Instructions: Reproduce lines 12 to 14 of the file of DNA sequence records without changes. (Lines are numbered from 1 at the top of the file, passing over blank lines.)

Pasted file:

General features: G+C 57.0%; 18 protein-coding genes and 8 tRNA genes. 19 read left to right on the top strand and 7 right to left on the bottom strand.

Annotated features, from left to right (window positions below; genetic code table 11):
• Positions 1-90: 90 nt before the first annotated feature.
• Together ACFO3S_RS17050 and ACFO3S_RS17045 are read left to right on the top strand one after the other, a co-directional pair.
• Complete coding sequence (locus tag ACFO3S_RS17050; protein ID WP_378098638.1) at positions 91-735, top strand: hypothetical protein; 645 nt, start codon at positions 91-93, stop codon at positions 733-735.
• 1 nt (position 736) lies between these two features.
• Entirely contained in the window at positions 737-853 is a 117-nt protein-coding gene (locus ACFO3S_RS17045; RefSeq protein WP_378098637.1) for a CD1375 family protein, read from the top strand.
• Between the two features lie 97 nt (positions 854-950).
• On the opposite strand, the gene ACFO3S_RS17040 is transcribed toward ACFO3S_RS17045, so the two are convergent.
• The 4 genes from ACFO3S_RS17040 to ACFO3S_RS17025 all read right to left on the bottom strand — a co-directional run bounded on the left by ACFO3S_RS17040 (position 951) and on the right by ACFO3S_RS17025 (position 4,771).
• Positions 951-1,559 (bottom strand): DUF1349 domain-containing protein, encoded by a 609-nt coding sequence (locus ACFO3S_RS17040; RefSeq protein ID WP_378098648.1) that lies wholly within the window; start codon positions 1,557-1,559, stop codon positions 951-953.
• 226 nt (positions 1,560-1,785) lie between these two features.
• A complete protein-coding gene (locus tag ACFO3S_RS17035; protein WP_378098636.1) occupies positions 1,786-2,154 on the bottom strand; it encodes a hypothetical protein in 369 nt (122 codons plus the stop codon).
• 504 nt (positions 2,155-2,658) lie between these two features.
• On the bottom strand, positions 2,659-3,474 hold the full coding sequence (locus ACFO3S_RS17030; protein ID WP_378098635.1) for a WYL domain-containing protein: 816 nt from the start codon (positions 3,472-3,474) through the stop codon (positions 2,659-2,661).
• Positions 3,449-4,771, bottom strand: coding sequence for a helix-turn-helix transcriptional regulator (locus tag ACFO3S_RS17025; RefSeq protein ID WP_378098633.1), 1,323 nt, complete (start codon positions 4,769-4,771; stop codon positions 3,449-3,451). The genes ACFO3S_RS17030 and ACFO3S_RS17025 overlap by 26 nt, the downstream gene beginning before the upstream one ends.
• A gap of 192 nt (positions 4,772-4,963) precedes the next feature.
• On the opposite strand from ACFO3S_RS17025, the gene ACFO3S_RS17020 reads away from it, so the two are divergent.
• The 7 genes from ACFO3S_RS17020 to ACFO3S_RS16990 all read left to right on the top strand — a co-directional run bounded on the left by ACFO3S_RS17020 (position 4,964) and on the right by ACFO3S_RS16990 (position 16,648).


• 226 nt (positions 1,560-1,785) lie between these two features.
• A complete protein-coding gene (locus tag ACFO3S_RS17035; protein WP_378098636.1) occupies positions 1,786-2,154 on the bottom strand; it encodes a hypothetical protein in 369 nt (122 codons plus the stop codon).
• 504 nt (positions 2,155-2,658) lie between these two features.